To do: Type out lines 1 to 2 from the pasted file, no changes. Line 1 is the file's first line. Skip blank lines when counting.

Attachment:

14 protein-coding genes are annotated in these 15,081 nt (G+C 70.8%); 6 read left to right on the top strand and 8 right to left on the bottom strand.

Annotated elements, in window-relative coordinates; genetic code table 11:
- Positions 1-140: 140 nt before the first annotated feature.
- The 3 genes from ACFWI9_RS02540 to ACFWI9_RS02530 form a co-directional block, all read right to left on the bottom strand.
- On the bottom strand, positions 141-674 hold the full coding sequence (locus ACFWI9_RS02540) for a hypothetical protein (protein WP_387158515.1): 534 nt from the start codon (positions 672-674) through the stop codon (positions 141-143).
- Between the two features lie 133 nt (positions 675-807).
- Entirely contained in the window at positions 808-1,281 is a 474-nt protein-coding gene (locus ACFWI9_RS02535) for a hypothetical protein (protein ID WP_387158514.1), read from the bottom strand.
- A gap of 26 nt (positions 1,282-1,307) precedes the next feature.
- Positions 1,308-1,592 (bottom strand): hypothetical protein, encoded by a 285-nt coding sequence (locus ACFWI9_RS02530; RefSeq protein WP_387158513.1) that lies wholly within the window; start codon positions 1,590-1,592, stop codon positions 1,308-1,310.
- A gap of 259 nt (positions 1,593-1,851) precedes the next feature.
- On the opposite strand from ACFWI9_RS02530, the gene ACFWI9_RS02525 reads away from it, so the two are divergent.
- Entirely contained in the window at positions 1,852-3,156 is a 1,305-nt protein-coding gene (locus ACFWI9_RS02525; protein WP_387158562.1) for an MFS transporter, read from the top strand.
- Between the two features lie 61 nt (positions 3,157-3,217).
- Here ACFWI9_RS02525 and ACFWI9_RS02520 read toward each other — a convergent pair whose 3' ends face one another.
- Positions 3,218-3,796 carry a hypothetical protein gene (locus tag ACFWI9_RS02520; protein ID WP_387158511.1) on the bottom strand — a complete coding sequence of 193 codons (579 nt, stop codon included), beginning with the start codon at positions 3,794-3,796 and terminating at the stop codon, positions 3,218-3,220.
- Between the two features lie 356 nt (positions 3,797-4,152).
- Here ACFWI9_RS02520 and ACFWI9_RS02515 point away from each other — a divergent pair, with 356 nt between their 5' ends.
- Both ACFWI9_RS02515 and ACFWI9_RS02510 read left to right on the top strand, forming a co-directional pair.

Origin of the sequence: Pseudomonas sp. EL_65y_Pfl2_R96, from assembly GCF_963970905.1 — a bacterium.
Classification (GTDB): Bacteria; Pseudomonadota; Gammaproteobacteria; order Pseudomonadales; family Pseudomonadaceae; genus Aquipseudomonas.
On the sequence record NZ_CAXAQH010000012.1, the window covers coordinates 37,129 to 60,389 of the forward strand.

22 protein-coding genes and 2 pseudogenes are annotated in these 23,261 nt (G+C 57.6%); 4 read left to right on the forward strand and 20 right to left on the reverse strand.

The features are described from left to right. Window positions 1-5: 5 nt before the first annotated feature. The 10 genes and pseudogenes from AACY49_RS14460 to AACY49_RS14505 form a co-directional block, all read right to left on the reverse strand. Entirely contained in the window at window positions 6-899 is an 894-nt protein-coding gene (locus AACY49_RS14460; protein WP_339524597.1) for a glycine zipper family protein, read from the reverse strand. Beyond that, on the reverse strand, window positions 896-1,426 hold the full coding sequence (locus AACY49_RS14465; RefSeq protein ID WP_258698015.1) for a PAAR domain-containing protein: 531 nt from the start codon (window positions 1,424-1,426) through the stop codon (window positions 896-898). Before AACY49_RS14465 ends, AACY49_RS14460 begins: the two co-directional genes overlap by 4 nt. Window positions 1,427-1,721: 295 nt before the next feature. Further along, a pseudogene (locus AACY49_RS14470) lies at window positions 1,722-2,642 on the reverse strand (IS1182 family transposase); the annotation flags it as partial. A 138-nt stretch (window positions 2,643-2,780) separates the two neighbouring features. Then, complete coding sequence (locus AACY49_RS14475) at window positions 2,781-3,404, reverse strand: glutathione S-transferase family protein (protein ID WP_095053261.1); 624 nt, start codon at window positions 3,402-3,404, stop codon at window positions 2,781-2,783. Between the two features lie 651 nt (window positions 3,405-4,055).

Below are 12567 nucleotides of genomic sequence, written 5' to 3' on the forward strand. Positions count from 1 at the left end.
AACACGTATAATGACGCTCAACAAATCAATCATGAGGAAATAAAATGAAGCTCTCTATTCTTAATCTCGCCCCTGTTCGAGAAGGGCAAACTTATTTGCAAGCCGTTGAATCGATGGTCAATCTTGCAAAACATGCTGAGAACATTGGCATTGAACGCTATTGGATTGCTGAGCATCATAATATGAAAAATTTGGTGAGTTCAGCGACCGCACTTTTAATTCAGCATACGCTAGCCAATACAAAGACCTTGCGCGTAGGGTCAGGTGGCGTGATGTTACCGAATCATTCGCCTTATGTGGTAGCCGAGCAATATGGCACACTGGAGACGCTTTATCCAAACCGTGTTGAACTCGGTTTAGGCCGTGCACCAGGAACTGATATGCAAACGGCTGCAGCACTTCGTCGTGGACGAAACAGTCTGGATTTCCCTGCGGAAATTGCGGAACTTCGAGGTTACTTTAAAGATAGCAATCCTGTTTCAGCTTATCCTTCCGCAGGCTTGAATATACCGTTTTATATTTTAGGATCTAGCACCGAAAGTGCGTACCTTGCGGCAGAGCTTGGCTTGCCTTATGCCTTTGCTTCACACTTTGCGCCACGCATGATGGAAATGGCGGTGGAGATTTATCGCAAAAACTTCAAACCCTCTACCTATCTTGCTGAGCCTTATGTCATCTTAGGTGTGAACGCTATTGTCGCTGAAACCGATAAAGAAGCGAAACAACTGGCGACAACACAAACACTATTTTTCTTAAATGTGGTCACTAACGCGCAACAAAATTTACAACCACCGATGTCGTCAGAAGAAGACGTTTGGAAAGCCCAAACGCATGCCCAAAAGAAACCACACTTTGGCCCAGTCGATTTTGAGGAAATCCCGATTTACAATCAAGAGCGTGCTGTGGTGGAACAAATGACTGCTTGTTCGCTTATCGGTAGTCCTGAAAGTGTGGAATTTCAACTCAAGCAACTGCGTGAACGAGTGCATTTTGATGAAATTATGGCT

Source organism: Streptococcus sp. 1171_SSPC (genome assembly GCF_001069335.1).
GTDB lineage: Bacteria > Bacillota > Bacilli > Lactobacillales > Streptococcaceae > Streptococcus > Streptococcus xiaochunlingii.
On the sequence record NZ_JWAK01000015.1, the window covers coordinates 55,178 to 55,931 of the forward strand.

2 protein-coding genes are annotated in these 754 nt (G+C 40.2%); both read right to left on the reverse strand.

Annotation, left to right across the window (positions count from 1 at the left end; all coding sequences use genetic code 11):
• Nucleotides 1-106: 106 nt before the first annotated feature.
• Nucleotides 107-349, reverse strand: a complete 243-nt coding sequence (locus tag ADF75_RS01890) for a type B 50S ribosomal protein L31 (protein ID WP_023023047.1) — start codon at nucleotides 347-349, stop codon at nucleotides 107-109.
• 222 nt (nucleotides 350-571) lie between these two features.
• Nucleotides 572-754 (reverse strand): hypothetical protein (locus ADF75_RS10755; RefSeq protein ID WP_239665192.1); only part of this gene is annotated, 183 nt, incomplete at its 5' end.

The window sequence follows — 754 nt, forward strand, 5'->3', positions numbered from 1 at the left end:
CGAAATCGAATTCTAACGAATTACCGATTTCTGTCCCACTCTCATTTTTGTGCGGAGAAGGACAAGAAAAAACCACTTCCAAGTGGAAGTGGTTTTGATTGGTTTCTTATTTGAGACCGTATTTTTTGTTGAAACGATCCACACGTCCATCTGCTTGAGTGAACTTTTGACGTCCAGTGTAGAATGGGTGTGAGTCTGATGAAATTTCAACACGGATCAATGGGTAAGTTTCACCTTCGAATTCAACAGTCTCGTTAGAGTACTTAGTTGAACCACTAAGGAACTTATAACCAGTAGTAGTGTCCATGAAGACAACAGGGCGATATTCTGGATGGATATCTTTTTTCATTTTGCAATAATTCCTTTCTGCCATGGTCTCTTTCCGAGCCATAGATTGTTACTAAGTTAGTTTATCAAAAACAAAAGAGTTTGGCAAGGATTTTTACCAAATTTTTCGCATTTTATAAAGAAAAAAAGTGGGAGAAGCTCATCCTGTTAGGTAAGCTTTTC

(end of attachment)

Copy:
14 protein-coding genes are annotated in these 15,081 nt (G+C 70.8%); 6 read left to right on the top strand and 8 right to left on the bottom strand.

Annotated elements, in window-relative coordinates; genetic code table 11: